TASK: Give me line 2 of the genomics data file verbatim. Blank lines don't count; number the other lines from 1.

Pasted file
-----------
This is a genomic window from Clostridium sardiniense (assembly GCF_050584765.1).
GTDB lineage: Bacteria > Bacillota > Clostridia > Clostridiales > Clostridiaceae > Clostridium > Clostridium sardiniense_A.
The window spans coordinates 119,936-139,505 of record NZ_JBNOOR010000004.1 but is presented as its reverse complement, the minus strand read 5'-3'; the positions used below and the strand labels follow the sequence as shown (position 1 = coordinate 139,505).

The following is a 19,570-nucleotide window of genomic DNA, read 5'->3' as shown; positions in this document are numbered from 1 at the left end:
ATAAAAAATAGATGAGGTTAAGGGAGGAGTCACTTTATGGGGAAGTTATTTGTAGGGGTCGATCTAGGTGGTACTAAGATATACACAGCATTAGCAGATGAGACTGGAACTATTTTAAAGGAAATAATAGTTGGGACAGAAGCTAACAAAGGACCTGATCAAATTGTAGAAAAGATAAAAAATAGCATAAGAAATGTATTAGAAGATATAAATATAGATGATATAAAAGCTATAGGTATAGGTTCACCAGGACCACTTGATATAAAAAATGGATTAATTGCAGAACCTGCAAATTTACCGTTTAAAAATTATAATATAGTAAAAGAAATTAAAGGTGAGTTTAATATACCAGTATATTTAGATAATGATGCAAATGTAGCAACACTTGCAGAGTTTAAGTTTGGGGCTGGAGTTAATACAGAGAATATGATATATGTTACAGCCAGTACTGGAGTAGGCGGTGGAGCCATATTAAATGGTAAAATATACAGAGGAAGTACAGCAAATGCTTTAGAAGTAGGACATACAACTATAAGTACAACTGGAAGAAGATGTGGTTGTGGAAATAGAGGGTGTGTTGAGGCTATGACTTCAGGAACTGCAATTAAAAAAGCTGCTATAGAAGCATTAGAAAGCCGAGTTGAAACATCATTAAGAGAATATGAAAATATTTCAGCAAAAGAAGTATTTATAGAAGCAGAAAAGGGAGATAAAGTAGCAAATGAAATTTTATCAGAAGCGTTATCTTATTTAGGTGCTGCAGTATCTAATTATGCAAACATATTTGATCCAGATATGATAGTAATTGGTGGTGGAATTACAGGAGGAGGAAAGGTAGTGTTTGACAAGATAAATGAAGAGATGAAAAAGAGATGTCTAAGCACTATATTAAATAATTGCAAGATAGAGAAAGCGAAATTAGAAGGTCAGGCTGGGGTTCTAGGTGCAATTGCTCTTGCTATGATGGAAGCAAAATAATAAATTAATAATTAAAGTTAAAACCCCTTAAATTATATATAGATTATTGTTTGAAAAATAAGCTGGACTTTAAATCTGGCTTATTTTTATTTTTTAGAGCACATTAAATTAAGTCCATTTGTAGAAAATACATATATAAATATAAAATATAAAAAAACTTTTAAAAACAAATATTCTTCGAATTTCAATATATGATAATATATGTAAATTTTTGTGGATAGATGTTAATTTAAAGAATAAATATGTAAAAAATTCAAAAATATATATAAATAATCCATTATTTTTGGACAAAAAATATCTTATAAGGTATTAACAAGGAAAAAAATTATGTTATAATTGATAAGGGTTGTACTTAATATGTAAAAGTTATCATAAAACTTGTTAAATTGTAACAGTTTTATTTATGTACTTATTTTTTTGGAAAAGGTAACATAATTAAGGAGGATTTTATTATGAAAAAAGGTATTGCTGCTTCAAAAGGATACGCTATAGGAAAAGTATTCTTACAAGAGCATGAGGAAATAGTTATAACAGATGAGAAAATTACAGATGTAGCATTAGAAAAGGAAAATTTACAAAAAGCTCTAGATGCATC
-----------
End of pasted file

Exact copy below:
GTDB lineage: Bacteria > Bacillota > Clostridia > Clostridiales > Clostridiaceae > Clostridium > Clostridium sardiniense_A.